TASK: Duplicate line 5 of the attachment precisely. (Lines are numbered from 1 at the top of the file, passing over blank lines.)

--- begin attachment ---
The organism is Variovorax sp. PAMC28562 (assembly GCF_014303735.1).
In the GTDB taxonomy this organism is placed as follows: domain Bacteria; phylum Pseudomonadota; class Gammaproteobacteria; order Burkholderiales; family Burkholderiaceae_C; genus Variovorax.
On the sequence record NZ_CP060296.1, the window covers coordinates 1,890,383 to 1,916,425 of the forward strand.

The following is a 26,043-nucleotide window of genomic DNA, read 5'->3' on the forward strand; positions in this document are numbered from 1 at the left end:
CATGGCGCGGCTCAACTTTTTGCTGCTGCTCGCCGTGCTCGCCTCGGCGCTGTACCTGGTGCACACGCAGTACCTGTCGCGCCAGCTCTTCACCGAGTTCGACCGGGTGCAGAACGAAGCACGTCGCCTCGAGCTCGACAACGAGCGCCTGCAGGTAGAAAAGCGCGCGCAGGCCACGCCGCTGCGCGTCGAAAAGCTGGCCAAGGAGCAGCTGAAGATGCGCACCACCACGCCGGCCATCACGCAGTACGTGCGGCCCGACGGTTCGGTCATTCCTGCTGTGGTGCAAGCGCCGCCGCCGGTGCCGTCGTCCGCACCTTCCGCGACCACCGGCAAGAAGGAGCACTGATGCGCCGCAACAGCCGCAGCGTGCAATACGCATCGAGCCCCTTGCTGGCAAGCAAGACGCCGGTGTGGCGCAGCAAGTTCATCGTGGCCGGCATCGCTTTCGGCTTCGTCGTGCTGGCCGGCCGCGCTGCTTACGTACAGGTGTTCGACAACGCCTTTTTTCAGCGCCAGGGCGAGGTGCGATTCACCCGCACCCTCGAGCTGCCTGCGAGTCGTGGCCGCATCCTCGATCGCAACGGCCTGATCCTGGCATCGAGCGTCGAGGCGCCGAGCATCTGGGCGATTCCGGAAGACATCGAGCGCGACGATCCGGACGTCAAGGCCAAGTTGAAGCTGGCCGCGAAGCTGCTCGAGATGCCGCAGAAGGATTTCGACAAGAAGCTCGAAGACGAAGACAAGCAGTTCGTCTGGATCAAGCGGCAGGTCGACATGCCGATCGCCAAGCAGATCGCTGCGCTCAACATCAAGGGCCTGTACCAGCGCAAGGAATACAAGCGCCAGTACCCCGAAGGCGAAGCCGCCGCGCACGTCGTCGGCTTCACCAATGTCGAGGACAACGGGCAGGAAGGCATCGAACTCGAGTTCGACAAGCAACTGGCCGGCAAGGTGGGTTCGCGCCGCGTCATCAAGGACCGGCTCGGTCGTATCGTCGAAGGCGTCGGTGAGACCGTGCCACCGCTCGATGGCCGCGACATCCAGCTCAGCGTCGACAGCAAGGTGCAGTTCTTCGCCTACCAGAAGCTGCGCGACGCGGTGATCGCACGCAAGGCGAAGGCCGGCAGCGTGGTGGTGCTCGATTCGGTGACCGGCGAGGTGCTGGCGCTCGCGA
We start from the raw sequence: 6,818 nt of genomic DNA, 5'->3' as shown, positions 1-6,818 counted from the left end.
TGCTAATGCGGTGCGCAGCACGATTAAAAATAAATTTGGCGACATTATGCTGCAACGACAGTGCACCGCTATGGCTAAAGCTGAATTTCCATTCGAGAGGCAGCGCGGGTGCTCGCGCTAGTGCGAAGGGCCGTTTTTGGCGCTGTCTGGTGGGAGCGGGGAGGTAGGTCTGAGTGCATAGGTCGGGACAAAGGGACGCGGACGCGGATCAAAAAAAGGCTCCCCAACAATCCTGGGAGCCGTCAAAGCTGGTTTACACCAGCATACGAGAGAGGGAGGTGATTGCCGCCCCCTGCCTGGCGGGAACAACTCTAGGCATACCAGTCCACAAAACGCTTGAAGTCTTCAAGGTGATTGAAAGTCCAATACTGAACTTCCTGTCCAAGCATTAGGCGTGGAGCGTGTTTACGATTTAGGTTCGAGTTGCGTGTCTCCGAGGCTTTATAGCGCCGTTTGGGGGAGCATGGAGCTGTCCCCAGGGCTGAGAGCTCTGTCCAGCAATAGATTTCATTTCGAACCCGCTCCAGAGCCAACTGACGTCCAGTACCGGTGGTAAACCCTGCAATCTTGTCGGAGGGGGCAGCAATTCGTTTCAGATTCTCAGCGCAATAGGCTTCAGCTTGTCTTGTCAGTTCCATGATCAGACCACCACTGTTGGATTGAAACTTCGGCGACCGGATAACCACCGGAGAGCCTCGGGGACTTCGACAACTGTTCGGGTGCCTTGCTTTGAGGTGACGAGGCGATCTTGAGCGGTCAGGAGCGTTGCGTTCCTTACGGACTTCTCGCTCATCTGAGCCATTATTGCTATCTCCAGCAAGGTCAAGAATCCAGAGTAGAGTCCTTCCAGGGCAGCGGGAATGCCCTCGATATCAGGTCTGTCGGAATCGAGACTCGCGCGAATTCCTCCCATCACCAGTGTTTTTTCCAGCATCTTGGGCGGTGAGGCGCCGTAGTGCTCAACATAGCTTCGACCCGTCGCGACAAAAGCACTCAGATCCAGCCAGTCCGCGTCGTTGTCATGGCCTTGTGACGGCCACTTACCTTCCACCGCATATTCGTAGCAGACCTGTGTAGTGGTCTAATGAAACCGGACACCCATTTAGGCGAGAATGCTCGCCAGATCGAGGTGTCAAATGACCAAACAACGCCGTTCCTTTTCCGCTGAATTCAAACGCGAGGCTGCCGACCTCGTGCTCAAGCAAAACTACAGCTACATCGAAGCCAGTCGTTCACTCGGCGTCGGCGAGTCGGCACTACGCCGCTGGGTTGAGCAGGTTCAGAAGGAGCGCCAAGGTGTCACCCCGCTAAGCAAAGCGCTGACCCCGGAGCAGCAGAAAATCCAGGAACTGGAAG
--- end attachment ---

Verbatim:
CATGGCGCGGCTCAACTTTTTGCTGCTGCTCGCCGTGCTCGCCTCGGCGCTGTACCTGGTGCACACGCAGTACCTGTCGCGCCAGCTCTTCACCGAGTTCGACCGGGTGCAGAACGAAGCACGTCGCCTCGAGCTCGACAACGAGCGCCTGCAGGTAGAAAAGCGCGCGCAGGCCACGCCGCTGCGCGTCGAAAAGCTGGCCAAGGAGCAGCTGAAGATGCGCACCACCACGCCGGCCATCACGCAGTACGTGCGGCCCGACGGTTCGGTCATTCCTGCTGTGGTGCAAGCGCCGCCGCCGGTGCCGTCGTCCGCACCTTCCGCGACCACCGGCAAGAAGGAGCACTGATGCGCCGCAACAGCCGCAGCGTGCAATACGCATCGAGCCCCTTGCTGGCAAGCAAGACGCCGGTGTGGCGCAGCAAGTTCATCGTGGCCGGCATCGCTTTCGGCTTCGTCGTGCTGGCCGGCCGCGCTGCTTACGTACAGGTGTTCGACAACGCCTTTTTTCAGCGCCAGGGCGAGGTGCGATTCACCCGCACCCTCGAGCTGCCTGCGAGTCGTGGCCGCATCCTCGATCGCAACGGCCTGATCCTGGCATCGAGCGTCGAGGCGCCGAGCATCTGGGCGATTCCGGAAGACATCGAGCGCGACGATCCGGACGTCAAGGCCAAGTTGAAGCTGGCCGCGAAGCTGCTCGAGATGCCGCAGAAGGATTTCGACAAGAAGCTCGAAGACGAAGACAAGCAGTTCGTCTGGATCAAGCGGCAGGTCGACATGCCGATCGCCAAGCAGATCGCTGCGCTCAACATCAAGGGCCTGTACCAGCGCAAGGAATACAAGCGCCAGTACCCCGAAGGCGAAGCCGCCGCGCACGTCGTCGGCTTCACCAATGTCGAGGACAACGGGCAGGAAGGCATCGAACTCGAGTTCGACAAGCAACTGGCCGGCAAGGTGGGTTCGCGCCGCGTCATCAAGGACCGGCTCGGTCGTATCGTCGAAGGCGTCGGTGAGACCGTGCCACCGCTCGATGGCCGCGACATCCAGCTCAGCGTCGACAGCAAGGTGCAGTTCTTCGCCTACCAGAAGCTGCGCGACGCGGTGATCGCACGCAAGGCGAAGGCCGGCAGCGTGGTGGTGCTCGATTCGGTGACCGGCGAGGTGCTGGCGCTCGCGA